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Missing Link is the latest film from the acclaimed and beloved animation studio Laika, known for films such as Coraline and Kubo and the Two Strings. Anticipation was high for this movie in many circles despite the strange lack of marketing it received, and thankfully it maintains the studio’s strong track record. While far from perfect, Missing Link is something of a throwback to simpler times, when adventure movies were… well, adventurous.
I’ll say this up front: Missing Link is a gorgeous movie, and director Chris Butler makes sure to remind you of that at every opportunity he gets. This movie is full of sweeping landscape shots, bright colors, and lively environments. The film starts with a funny and exciting sequence involving a certain infamous sea monster, and from there on it moves briskly from plot point to plot point, keeping your attention the entirety of its 95 minute runtime. Action sequences are handled with ease and full of spectacle, with a lot of the framing reminding me of a Wes Anderson movie. It’s incredibly well put-together.
Missing Link’s story is really nothing new or something we haven’t seen before. The film is about an explorer, Sir Lionel Frost (Hugh Jackman), who hunts mythical beasts to prove himself as a great explorer. A chance encounter leads him to a sasquatch, the titular Link (Zach Galifianakis), who lives deep in the woods of Washington state, alone and in search of more of his kind. It’s a typical story of greed and self-discovery, hitting plenty of familiar beats along the way. Despite all that, though, I found it to be extremely enjoyable, with plenty of the film’s comedy being clever enough and emotional beats landing hard enough to sell it. If you’re expecting something singular and original, you’ll be disappointed. But if you’re looking for a familiar story told with lots of humor, heart, and finesse, you’ll find it.
ACTING | CHARACTERS | DIALOGUE:
The characters here are similar to the plot in that they’re fairly conventional, but elevated by some excellent voice work. Jackman is very game as Sir Lionel Frost, the conceited but well-meaning adventurer, while Galifianakis sheds the smarmy persona he falls into too frequently for an innocent and joyful performance as Mr. Link, easily the beating heart of the film. Elsewhere, there is an almost unrecognizable Zoe Saldana as the widow of one of Frost’s colleagues, who brings a Latin accent and plenty of fire to her character. Lastly, there’s Timothy Olyphant as Willard Stenk, who is clearly having a lot of fun with his scenery-chewing drawl. The voice cast is excellent, and it really helps sell this familiar story.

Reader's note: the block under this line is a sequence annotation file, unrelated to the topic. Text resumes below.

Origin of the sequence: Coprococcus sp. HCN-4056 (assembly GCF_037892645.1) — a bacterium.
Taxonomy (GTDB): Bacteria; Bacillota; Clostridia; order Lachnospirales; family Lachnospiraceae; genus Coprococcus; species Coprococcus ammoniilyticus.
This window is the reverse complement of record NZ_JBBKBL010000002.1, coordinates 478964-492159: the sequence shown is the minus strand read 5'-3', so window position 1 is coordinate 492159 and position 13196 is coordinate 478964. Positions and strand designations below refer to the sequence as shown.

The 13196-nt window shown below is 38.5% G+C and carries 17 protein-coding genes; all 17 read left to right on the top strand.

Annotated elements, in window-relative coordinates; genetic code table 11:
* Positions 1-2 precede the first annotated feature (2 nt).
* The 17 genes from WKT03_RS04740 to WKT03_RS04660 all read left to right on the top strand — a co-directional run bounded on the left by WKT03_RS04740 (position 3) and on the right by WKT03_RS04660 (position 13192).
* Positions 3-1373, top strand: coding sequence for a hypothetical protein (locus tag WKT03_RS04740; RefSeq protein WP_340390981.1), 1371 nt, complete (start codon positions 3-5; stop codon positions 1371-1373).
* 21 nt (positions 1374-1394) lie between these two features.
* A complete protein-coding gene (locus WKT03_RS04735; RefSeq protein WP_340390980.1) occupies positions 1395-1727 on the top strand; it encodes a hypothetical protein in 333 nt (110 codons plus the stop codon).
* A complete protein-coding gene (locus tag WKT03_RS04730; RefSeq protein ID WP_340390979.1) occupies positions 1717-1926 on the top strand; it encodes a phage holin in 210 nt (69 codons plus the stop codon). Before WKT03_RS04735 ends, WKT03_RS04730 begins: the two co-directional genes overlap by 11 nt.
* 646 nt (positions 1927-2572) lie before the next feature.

VISUAL EFFECTS | MAKEUP | DESIGN:
MUSIC | SCORE | SOUND DESIGN:
I found the sound design in Missing Link to be good, with the noises of nature really standing out. The crunching of snow underfoot and the crack of thunder are all here and appropriately impactful. I found the score to be pretty forgettable though, and in a few scenes found its presence a little distracting. It’s by no means a bad score, but sometimes it failed to match the tone of the scene and pulled me out a little bit, which was disappointing.
Here is where the film really shines. To the surprise of nobody, this film is beautifully animated. Laika’s style remains unique among the growing field of animation styles, and it really captures the audience with its sense of style. Likewise, the many environments of this film are beautifully created and distinct, all bursting with color and character of their own. From the woods of Washington to the deserts of California and the snowy peaks of the Himalayas, this film is a true globe-trotter, and the world design more than rises to the challenge.
Overall, this is easily another win for Laika, and a very fun adventure movie in its own right. Missing Link is full of color, joy, and an undeniably adventurous spirit that I found infectious. It’s certainly not the most original or groundbreaking film I’ve ever seen, but it tells its familiar story with enough fun twists and comedic moments that I was smiling from start to finish. If you like colorful characters and breathtaking animation, this is a journey well-worth taking